In 1972, The Mike Douglas Show was the kitschiest thing on television. Douglas was a second tier Big Band crooner who hosted a live talk show that originated out of Philadelphia, a low budget affair that aired every weekday afternoon from 4:30 to 6:00. For those of us who grew up in that era, it was mainly the background entertainment your mother listened to while she prepared dinner.
But for the week of February 14th, The Mike Douglas Show suddenly became the center of the entertainment universe. Part of Douglas’ unique schtick was to feature a different cohost each week, usually an actor who hadn’t made a film in a few years or a comedian who’d just finished a gig somewhere in the Borsht Belt. This week, however, was different. For reasons that no one could even begin to comprehend, Mike Douglas’ cohosts were going to be John Lennon and Yoko Ono.
Mike Douglas was the embodiment of everything that was conventional, comfortable, and patriotic. John Lennon was the most famous radical on the planet, grudgingly tolerated by the cultural cognoscenti but actively despised by the political establishment. It was difficult to envision Douglas and Lennon making even five minutes’ worth of small talk at a party. Imagining the two of them sharing bon mots for ninety minutes every day over the course of a week was basically impossible.
For an insecure, irresolute seventeen year old, the whole thing had an irresistible appeal. Spending a week’s worth of afternoons watching John and Yoko on television seemed infinitely more appealing than wrestling with the incomprehensible social and academic environment that was Columbia University, especially when flunking out ignominiously already seemed like a forgone conclusion. Of course, that seventeen year old was me and that was how I came to be watching The Mike Douglas Show in the common area of my dorm in the middle of a Monday afternoon, smoking a joint and musing about John Lennon.
Smoking a joint in the middle of the afternoon was nothing new for me. I’d begun smoking “grass” during the summer of 1967 with an older cousin. He and I would stroll down Crescent Street in East New York and “smoke a reefer” before returning to his house to listen to music. We’d usually alternate between Sgt. Pepper’s Lonely Hearts Club Band and Are You Experienced?, the two most mind boggling releases in a year that was already defined for us by mind boggling music.
I smoked through three years of high school that were marked by a disastrous family situation, paralyzing social anxiety, and a decent level of academic achievement in the midst of it all. My first two years of high school were spent in a Catholic military boarding school. With the Vietnam War raging on in the daily headlines, my disdain for the military trappings became overwhelming. I had the second highest GPA in my class but when I began circulating a petition that called for transforming our vaunted ROTC Honor School into a co-ed non-military prep school, the Commandant of Cadets (Brother James, a short, laconic man and a member of the Christian Brothers who was known among cadets as “The Rat”) coolly informed me that I’d be summarily and permanently sent home if I persisted.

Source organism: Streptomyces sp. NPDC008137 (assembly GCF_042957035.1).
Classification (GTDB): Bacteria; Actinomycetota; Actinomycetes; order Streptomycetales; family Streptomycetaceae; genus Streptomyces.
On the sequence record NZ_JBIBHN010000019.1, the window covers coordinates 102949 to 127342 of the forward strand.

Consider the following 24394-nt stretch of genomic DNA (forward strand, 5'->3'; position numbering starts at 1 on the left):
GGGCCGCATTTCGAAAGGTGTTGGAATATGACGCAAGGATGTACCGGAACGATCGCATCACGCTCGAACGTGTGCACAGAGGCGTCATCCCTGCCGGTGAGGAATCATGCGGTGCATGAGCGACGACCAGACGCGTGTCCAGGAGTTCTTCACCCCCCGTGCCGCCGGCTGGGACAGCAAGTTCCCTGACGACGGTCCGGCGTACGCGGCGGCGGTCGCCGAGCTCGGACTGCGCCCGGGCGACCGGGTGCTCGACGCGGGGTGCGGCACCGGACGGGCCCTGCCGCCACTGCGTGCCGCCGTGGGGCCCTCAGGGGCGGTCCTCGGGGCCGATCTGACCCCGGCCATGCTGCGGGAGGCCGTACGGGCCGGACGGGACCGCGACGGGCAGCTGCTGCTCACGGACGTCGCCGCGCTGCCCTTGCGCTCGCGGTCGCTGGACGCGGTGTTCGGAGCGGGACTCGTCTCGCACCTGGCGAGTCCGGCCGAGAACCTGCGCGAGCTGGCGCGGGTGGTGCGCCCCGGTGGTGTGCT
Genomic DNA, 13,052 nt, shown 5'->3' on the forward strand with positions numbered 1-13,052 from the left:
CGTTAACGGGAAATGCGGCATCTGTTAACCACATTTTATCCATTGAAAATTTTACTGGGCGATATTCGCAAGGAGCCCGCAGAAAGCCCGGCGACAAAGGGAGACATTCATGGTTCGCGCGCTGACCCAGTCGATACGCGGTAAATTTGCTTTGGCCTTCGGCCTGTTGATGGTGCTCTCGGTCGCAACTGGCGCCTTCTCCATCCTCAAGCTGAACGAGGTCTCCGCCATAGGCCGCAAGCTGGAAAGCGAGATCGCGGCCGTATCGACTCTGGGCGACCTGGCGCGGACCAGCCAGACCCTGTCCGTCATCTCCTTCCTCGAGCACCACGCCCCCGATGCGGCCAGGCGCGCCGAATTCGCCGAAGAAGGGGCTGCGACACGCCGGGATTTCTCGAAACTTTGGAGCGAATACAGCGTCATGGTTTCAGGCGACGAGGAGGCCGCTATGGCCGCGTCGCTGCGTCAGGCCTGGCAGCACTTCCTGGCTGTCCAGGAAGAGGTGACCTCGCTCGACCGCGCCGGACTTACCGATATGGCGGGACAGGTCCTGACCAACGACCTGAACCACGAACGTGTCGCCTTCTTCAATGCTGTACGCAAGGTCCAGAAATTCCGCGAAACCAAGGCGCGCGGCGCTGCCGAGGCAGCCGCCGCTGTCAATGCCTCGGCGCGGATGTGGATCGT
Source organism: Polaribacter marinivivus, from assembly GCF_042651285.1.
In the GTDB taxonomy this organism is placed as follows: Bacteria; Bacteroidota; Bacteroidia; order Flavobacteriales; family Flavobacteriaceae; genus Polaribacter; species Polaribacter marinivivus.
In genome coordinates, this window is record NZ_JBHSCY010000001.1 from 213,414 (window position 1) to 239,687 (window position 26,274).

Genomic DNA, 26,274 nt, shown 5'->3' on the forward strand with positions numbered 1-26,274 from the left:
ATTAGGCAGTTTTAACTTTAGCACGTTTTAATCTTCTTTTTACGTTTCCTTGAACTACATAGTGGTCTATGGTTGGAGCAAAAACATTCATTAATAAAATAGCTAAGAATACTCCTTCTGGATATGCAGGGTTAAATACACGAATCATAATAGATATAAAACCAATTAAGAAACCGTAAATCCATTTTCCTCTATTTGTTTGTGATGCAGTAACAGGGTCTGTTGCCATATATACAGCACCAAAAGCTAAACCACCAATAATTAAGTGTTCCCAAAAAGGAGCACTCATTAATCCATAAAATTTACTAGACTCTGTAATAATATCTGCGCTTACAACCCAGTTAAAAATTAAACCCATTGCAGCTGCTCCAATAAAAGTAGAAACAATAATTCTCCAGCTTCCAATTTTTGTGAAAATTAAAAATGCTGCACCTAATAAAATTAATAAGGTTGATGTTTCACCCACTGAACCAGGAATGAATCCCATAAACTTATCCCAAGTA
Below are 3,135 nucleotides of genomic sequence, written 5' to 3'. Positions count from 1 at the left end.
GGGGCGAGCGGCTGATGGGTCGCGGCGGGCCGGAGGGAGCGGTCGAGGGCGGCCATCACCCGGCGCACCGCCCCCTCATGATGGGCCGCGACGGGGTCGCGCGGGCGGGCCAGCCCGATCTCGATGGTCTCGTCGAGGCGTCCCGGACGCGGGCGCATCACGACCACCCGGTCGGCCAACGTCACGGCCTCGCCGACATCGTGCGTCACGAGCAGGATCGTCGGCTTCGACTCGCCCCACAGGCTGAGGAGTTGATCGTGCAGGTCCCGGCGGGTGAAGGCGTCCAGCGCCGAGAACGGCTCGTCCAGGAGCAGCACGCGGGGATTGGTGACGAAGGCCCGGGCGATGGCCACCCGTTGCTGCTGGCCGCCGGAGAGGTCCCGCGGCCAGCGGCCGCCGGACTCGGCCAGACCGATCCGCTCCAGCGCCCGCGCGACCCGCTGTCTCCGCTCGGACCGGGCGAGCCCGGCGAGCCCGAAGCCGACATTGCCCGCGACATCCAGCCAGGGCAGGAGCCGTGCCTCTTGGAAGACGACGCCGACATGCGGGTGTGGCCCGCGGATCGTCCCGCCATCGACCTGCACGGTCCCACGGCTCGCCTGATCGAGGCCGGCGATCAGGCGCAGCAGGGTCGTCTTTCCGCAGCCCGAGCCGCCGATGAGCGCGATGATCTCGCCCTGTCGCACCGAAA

Most afternoons, a select few of us would convene on the edge of the campus on a small beach area that peered out onto Long Island’s Great South Bay to smoke a joint or two and muse about how fucked-up life and school were. Sufficiently stoned to negotiate the rest of the evening, we’d return to the residential hall where I’d kill time by playing the guitar and singing. My repertoire included Alice’s Restaurant (yes, I’d play the whole thing!) and I Like Marijuana, a classic anthem by David Peel and the Lower East Side. David Peel was a New York City street musician, not a big star but to counter-culture types in high school who smoked pot—my particular demographic at the time—he was a real hero. He unapologetically shouted on vinyl all those things we weren’t even able to whisper at home or at school.
After two years, I’d had enough of military school and lobbied my mother to let me move back home in order to spend the remainder of high school in public school. I wanted to grow my hair out (ironic for those of you who know me now), wear regular clothes, and sit in class with… girls! She relented and I began my junior year at the local high school, an experiment that failed in almost every way possible. I continued to do well academically but living with my mother made me nostalgic for the relative emotional warmth of marching with rifles and undergoing locker inspections. My good grades notwithstanding, I hated everything about my life and needed to make a change.
I visited my guidance counselor one afternoon and told her that there weren’t any circumstances under which I was going to return to school in September. When it became clear that she wasn’t going to change my mind, we put a plan together: I’d pack my schedule for my last semester, graduate at the end of my junior year, and head off to college. And that’s how I found myself attending Columbia University in 1971 at sixteen years old, out of the house again but no more well-adjusted or less insecure than I’d been in high school.
I turned seventeen in December of 1971 and finished up my first semester with a spate of “Incompletes” and little hope that the second semester was going to be any better. So when February rolled around, watching John Lennon on television for five days in a row—even if it was on The Mike Douglas Show—didn’t seem like an unreasonable way to spend my time.
As I watched the first show on Monday, I found myself thumbing through a recent issue of The Village Voice and noticed an article about David Peel, the same guy whose ode to smoking pot I sang in high school. The article detailed how he and John Lennon had become running buddies when Lennon moved to New York. It seemed to me that David had reached some unimaginable level of counter-cultural hippie nirvana: Leading a life that consisted of singing about marijuana and hanging out with John Lennon. As I watched Lennon on television and perused the article, I wondered if David was watching. And then a wonderfully weird idea occurred to me in my smoke-induced reverie.